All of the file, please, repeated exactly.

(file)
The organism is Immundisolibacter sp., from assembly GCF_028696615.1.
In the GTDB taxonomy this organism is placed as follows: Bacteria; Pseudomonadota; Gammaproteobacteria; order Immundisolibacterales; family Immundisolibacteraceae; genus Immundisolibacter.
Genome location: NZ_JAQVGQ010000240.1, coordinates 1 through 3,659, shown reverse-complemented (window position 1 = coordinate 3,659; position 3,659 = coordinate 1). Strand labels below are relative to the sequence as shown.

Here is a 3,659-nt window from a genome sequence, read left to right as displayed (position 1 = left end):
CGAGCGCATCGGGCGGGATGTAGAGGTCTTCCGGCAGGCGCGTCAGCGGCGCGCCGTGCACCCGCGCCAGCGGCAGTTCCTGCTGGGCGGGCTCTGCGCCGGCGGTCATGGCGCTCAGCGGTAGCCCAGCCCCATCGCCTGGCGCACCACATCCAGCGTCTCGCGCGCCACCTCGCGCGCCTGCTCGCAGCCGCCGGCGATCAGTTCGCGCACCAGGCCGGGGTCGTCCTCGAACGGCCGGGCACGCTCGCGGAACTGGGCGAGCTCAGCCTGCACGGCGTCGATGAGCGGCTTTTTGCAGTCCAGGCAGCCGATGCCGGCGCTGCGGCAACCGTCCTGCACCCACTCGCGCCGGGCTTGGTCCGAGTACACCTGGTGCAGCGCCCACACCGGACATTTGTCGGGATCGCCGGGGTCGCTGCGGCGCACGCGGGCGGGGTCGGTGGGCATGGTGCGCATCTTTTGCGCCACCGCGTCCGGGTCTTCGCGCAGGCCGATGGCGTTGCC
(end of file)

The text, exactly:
The organism is Immundisolibacter sp., from assembly GCF_028696615.1.
In the GTDB taxonomy this organism is placed as follows: Bacteria; Pseudomonadota; Gammaproteobacteria; order Immundisolibacterales; family Immundisolibacteraceae; genus Immundisolibacter.
Genome location: NZ_JAQVGQ010000240.1, coordinates 1 through 3,659, shown reverse-complemented (window position 1 = coordinate 3,659; position 3,659 = coordinate 1). Strand labels below are relative to the sequence as shown.

Here is a 3,659-nt window from a genome sequence, read left to right as displayed (position 1 = left end):
CGAGCGCATCGGGCGGGATGTAGAGGTCTTCCGGCAGGCGCGTCAGCGGCGCGCCGTGCACCCGCGCCAGCGGCAGTTCCTGCTGGGCGGGCTCTGCGCCGGCGGTCATGGCGCTCAGCGGTAGCCCAGCCCCATCGCCTGGCGCACCACATCCAGCGTCTCGCGCGCCACCTCGCGCGCCTGCTCGCAGCCGCCGGCGATCAGTTCGCGCACCAGGCCGGGGTCGTCCTCGAACGGCCGGGCACGCTCGCGGAACTGGGCGAGCTCAGCCTGCACGGCGTCGATGAGCGGCTTTTTGCAGTCCAGGCAGCCGATGCCGGCGCTGCGGCAACCGTCCTGCACCCACTCGCGCCGGGCTTGGTCCGAGTACACCTGGTGCAGCGCCCACACCGGACATTTGTCGGGATCGCCGGGGTCGCTGCGGCGCACGCGGGCGGGGTCGGTGGGCATGGTGCGCATCTTTTGCGCCACCGCGTCCGGGTCTTCGCGCAGGCCGATGGCGTTGCC